AII amacrine cells are crucial interneurons of the scotopic pathway, as these cells transfer rod signals to the photopic pathway and represent the main synaptic target of DACs. AII amacrine cells have distinct bistratified dendrites: Lobular appendages arising from the main dendrite are distributed over sublamina a (strata 1 and 2) of the IPL, and the finer “arboreal dendrites” penetrate downward and stratify throughout sublamina b (strata 3 to 5) [14]. The lobular appendages of AII amacrine cells form chemical synapses with the axon terminals of OFF-cone bipolar cells in sublamina a of the IPL, whereas their primary dendrites and vitreal branches form extensive gap junctions with the axon terminals of ON-cone bipolar cells [15,16,17,18,19]. Research has indicated that dopamine is involved at synapses between lobular appendages and OFF-cone bipolar cells in sublamina a [6,7,8,9,10]. However, DAC dendrites very narrowly stratify in the most distal region of stratum 1 in the IPL, while AII lobules are localized throughout strata 1 and 2, raising the question of whether all AII lobules are modulated by dopamine release from DACs.

Colocalization of dopamine with other neurotransmitters appears to be common in the brain. For example, γ-aminobutyric acid (GABA) is localized in some periglomerular cells of the olfactory bulb [20] and in a subpopulation of dopamine-containing neurons of the substantia nigra [21], whereas glutamate is localized in the remaining nigral neurons [22] and ventral tegmental neurons [23]. In the retina of various mammalian species, DACs contain GABA [20,24,25]. A previous study in the rodent retina has demonstrated that synapses between DAC and AII amacrine cells are GABAergic [26]. Nevertheless, additional evidence indicates that only very few of DACs contain very low levels of GABA [27], suggesting that DAC synapses are not GABAergic in all mammalian retinas. Moreover, recent reports have demonstrated that DACs also express glutamate [28,29].

In the present study, we aimed to further elucidate the relationship between DACs and AII amacrine cell, as well as the role of dopamine at synapses between the two cell types. In addition, we aimed to determine whether DACs in the rabbit retina use GABA as a neurotransmitter, similar to those in other mammals. Our findings demonstrated that DACs exert a substantial influence on AII amacrine cells, although DACs may not form synapses at all AII lobules. We further observed that DACs in the rabbit retina do not contain any reliable GABAergic markers, such as GABA, vesicular GABA transporter (VGAT), or the catalytic enzyme glutamic acid decarboxylase (GAD). Thus, our findings indicate that DACs in the rabbit retina are not GABAergic, in contrast to those of other mammals.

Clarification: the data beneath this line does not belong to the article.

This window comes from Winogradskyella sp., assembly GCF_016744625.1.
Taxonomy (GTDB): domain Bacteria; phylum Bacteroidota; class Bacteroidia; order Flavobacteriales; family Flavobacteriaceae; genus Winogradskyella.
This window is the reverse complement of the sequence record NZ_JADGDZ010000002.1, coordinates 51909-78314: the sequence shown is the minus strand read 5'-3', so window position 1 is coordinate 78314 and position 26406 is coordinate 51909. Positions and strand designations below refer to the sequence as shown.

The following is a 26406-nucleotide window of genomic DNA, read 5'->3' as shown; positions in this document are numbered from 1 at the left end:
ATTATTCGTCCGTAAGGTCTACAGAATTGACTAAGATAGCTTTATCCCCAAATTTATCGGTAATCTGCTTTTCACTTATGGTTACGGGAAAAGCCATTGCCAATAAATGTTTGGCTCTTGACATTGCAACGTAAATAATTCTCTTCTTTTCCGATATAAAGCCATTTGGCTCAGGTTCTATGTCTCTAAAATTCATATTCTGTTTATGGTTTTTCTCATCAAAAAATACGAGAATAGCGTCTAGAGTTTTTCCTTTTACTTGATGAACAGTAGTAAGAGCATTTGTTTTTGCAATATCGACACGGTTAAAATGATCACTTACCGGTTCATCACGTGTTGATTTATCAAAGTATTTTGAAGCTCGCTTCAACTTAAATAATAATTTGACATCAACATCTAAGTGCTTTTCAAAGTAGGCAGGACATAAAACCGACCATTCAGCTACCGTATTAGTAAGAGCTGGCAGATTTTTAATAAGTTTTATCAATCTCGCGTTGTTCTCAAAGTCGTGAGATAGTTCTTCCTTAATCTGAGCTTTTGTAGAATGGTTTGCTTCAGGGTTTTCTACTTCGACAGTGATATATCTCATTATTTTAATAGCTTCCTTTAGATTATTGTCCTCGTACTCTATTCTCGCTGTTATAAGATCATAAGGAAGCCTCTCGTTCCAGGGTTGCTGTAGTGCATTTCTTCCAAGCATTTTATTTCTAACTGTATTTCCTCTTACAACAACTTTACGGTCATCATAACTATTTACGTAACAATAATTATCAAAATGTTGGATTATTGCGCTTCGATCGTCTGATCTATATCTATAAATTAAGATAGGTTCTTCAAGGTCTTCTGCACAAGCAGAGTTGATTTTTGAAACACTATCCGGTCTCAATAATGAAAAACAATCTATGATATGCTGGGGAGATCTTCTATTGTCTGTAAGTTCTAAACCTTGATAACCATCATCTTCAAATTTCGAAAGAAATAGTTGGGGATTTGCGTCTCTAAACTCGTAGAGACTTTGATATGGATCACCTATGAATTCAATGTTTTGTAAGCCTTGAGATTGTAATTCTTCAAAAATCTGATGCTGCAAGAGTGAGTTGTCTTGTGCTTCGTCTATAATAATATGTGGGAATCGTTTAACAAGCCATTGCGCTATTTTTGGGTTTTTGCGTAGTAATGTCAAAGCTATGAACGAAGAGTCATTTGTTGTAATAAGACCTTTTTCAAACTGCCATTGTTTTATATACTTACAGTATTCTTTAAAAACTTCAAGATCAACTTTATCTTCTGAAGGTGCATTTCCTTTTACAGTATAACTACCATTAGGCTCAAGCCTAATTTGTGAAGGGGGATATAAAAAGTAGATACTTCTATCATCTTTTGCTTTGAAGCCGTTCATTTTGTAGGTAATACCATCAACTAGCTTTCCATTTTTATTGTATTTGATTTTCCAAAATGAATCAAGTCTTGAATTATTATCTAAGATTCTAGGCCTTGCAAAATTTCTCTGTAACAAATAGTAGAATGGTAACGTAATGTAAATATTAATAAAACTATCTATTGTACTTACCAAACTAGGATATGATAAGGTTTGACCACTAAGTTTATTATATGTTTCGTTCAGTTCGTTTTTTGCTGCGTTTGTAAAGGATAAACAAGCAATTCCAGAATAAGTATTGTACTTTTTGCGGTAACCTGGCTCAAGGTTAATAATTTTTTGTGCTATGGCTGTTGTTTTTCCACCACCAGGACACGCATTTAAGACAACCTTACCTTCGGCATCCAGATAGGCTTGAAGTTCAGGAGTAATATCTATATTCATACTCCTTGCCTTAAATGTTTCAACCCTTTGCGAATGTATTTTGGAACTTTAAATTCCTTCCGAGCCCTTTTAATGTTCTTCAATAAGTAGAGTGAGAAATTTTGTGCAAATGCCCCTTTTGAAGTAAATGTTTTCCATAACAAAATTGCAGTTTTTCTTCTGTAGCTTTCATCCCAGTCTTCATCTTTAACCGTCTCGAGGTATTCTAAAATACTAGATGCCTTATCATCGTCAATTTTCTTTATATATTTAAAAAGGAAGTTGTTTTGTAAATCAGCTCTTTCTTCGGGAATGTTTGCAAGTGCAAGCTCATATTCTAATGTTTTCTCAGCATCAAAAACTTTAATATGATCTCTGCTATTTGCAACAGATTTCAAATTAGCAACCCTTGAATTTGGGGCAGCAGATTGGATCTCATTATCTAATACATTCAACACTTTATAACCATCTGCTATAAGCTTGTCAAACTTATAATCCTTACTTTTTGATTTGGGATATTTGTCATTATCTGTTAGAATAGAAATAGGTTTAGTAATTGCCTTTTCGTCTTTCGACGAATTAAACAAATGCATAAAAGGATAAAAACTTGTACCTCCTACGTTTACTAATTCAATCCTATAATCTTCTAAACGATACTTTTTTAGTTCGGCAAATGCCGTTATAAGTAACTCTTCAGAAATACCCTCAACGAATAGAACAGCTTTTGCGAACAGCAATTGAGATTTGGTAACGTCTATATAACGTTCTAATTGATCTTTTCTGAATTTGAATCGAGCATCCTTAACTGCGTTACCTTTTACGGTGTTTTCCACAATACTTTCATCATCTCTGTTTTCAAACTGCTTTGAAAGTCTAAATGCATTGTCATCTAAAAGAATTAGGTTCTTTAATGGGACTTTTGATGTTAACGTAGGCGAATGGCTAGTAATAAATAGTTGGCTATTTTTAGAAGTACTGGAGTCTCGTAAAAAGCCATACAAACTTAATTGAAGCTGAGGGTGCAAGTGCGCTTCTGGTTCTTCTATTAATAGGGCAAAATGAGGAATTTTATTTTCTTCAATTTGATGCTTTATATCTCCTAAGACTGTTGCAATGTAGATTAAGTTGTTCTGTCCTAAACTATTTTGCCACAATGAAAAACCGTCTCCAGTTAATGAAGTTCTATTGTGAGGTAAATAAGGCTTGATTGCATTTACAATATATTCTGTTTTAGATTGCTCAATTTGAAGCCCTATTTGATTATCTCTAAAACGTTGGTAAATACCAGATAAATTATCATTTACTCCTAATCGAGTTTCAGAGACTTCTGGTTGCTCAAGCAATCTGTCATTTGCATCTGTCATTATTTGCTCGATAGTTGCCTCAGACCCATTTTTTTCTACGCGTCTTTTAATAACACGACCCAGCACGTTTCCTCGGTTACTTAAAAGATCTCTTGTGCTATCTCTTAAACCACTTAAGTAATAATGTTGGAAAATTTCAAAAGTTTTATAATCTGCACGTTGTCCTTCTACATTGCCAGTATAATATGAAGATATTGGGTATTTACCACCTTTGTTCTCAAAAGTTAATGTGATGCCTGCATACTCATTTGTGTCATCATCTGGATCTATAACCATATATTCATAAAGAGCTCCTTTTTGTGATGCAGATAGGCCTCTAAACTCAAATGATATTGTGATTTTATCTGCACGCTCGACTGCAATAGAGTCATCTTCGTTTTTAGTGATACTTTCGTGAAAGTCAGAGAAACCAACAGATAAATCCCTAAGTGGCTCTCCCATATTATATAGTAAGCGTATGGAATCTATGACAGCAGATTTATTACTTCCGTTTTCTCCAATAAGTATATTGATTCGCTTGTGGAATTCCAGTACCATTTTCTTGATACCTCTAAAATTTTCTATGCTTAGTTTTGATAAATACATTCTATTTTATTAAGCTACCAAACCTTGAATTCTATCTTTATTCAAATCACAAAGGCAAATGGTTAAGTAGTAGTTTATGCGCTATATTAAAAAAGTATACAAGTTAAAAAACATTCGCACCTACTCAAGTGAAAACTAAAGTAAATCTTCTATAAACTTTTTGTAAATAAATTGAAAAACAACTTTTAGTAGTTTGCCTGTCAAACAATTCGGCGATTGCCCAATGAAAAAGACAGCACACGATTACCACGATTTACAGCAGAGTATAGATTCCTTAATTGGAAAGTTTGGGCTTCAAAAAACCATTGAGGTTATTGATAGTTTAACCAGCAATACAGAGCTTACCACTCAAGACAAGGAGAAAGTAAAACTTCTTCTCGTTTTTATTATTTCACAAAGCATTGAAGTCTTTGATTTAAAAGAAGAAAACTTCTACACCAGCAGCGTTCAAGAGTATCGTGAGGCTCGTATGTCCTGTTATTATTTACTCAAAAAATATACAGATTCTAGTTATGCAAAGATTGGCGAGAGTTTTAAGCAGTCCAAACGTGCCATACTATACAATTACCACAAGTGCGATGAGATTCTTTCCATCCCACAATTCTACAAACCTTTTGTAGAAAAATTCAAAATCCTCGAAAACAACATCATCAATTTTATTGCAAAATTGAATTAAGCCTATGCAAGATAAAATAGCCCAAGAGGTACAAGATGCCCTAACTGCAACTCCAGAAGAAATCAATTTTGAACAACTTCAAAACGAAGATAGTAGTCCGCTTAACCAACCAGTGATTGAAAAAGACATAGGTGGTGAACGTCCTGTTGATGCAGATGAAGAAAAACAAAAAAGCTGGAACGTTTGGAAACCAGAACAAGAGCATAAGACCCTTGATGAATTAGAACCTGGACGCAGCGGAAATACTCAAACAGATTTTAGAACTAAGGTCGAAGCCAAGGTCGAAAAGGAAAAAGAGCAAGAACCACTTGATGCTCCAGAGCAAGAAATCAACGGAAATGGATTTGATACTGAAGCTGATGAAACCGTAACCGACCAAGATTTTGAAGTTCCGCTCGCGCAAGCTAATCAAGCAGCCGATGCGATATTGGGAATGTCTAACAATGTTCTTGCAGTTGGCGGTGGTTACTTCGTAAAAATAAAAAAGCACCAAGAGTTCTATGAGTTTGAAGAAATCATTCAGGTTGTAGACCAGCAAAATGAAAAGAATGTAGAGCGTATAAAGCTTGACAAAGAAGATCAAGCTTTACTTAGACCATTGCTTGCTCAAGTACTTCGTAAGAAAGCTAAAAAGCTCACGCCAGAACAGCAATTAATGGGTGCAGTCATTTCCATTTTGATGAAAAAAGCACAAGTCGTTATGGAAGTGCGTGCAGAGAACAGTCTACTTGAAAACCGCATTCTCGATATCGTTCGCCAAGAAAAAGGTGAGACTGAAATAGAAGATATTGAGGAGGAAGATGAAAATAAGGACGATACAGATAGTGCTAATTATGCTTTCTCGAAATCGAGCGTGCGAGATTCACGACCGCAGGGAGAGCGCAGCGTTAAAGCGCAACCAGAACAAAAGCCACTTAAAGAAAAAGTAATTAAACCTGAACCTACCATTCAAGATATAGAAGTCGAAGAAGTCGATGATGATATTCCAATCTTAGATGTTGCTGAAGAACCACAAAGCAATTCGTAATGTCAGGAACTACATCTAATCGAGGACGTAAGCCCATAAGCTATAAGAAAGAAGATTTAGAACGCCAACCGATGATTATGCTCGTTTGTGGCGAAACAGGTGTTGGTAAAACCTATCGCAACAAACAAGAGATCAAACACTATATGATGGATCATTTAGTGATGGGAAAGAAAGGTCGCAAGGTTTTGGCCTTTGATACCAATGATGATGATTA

Animals

Eight adult albino rabbits of both sexes (weight: 3~5 kg) were used for the experiments of the present study. Retinas were prepared in accordance with previously described methods [30]. Briefly, animals were deeply anesthetized via an intraperitoneal (i.p.) injection of urethane (loading dose: 1.5 g/kg). Following enucleation, animals were sacrificed via anesthetic overdose, and the eyes were hemisected. The cornea, lens, and vitreous humor were removed, and the posterior portion of the eye was cut into several pieces and immersed in bicarbonate-based Ames' solution, which was gassed with 95% O2 and 5% CO2. Use of animals was approved by the IACUC (Institutional Animal Care and Use Committee) in College of Medicine, The Catholic University of Korea (No. 2013-0088-06).

Immunohistochemistry

The retina was removed from the sclera, placed onto nitrocellulose filter paper, and fixed in 4% paraformaldehyde for 2 h. After fixation, the retina was washed with phosphate-buffered saline (PBS) containing 0.5% Triton and 0.1% sodium azide.